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|Let the men go without sideburns|
Oct. 30th, 2008 at 9:04 am
Some of you may remember me from my work in the BYU Standards office in the late-1990s. My title was “Councilor,” and I met with various student violators (a few of whom post comments here, and they know who they are), but early on I was selected to join an elite team of researchers, intellectuals, and all-around idea-men, tasked with producing pamphlets and other materials to explain the continuing need for dress standards at the ‘Y.’ We had our own offices separate from the other councilors, our own water cooler, and certain discreet preferences when it came to office refreshments.
One day I was quietly eating my lunch there, looking out over the crowds, casually monitoring them with my binoculars, when my colleague Len walked over to me, in his typically weary way. He seemed especially bent over, disheveled, and wild-eyed, as if he’d been up all night reading stacks of commentary on the Honor Code from the 1940s again. He was holding a plate loaded up with Salisbury steak, mashed potatoes, and assorted vegetables.
“That sweater sets your eyes off nicely,” he said, in his hoarse voice. I nodded, said nothing, yet I noted the bags under his eyes with some concern. Then a moment later he suddenly slammed his fist against the window, shouting out, “Let the men go without sideburns!!”
“Easy Len,” I said, “work on your vegetables.”
Such outbursts were not uncommon in those days. Why not? We were translating the dress code into different ancient languages (then as now), as well as our pamphlets on the principles of male grooming. We were revealing, through our efforts, all kinds of hidden knowledge. Many world cultures, for example, had in the past adopted standards of dress similar to ours, or that were even more modest, like the Lapps of upper Scandinavia. As if that were not enough, we were also uncovering statistics that showed men who wore shorts to work that were above the knee (such as boat repairmen and gardeners) earned significantly less than those who wore full-length trousers, such as doctors, lawyers, and businessmen. They also had demonstrably lower levels of education, and didn’t really seem to know the difference, when surveyed, between “play clothes” and “work clothes.” We had our charts and graphs and it was all pretty amazing.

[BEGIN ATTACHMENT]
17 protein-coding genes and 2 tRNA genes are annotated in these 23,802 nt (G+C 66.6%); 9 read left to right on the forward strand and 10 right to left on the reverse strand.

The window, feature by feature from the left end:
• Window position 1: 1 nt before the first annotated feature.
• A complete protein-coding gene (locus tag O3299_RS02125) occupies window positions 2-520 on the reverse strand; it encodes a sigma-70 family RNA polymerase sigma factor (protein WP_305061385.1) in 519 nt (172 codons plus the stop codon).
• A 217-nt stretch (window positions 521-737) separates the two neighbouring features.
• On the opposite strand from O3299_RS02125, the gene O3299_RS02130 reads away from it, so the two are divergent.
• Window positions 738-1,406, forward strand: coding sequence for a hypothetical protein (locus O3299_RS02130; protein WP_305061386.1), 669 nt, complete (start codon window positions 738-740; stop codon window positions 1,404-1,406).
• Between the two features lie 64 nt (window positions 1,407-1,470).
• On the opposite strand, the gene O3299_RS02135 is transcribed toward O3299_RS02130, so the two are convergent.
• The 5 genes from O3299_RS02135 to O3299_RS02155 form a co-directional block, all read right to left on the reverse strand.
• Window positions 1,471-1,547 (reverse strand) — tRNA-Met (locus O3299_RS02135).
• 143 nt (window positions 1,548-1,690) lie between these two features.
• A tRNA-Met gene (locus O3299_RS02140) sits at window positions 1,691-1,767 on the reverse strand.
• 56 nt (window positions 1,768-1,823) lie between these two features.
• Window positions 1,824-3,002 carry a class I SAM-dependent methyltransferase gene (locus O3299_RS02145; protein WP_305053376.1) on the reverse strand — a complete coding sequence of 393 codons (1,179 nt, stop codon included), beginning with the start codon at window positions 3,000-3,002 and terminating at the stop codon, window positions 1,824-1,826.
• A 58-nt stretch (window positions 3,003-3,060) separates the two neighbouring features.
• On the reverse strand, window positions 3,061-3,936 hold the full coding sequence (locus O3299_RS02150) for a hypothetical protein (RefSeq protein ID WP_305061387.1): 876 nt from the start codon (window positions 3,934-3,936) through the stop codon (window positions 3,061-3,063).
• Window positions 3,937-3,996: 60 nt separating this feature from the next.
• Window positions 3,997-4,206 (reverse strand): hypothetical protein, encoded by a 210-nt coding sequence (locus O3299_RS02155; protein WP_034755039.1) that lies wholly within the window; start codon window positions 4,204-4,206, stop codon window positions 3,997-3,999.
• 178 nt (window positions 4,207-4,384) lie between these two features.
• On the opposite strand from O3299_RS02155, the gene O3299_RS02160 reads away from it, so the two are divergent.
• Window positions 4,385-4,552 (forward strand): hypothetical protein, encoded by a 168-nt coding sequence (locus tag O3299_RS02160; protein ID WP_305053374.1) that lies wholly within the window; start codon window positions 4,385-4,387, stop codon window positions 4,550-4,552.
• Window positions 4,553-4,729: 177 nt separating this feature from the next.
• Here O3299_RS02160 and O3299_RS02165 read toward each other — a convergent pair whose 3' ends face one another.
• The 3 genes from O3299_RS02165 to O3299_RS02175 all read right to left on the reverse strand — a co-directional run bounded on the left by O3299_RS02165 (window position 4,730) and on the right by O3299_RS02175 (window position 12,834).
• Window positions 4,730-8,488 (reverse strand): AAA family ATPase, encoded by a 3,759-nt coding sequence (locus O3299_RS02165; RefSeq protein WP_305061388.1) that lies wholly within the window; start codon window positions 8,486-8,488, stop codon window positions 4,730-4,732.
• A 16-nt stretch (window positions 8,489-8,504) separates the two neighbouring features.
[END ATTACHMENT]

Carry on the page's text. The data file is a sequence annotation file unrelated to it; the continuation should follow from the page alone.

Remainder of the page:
My own contributions, I can say, were not unimpressive. I gave a speech to all the Councilors: “If Students Don’t Agree with Our Methods, Let Them At Least Think We’re Tidy and Well Groomed.” This touched a nerve, and provoked considerable soul-searching. I was heartened to see many approach me afterwards, furtively at first, and then openly and in large numbers, for tips on skin moisturizers, or reliable dry cleaners (as if, in Provo Utah?!?!). Eventually we all agreed to have 5% of our pay set aside for the purchase, in bulk, of various hair and skin products, so that we were all on the same page when it came to personal appearance. I think the results, in terms of our subsequent interface with student offenders, speak for themselves.
I also devoted considerable thought to the vexed question of when, why, and how students should report their friends for various infractions. I was fascinated with the moral crises faced by college males, torn between offering personal rewards for improved conduct, and filing a report. I eventually wrote a pamphlet for single males anguishing over such questions: “Do You Send Him to Standards, or Bake Him a Nice Treat?” It was a real hit in our reading room at Standards, and copies in the bookstore were literally flying off the shelves. Of course light always stirs up darkness; many of you probably remember the incident in 1998 when a student spray-painting the lawn underneath our offices in the ELWT with the words, “You’re so gay.” He was eventually called into our office and under the hot lights eventually confessed his wrongdoing, begged for mercy, as well as for a couple bottles of the hair product we kept in a table display in the corner.
Len was having none of this. He shouted from the back, “Let’s just pour the product on him, then toss a match!”
“Easy Len,” I said. The others also called for calm, yet in disgust Len tore his shirt in half, by now very sweaty and enraged. I thought this last gesture rather counter-productive, given the accusation against us on the lawn outside. Fortunately in those days Wet-Wipes were never far away; we handed one to Len and told him to pull himself together, and another to the student, still seated in front of us, now perspiring heavily.
I then personally walked over to the student and said, “You have to forgive Len, he’s just so angry. He’s a raging bull.” I smiled pleasantly and placed two bottles of hair product in his trembling hands, and I can say from that moment forward he’s been a reformed man. Yes, we broke him down, then rebuilt him in a matter of minutes–that’s how good we were. And we’ve remained friends; today he’s a Vice President at NuSkin, living up on the bench and banking $800,000 a year.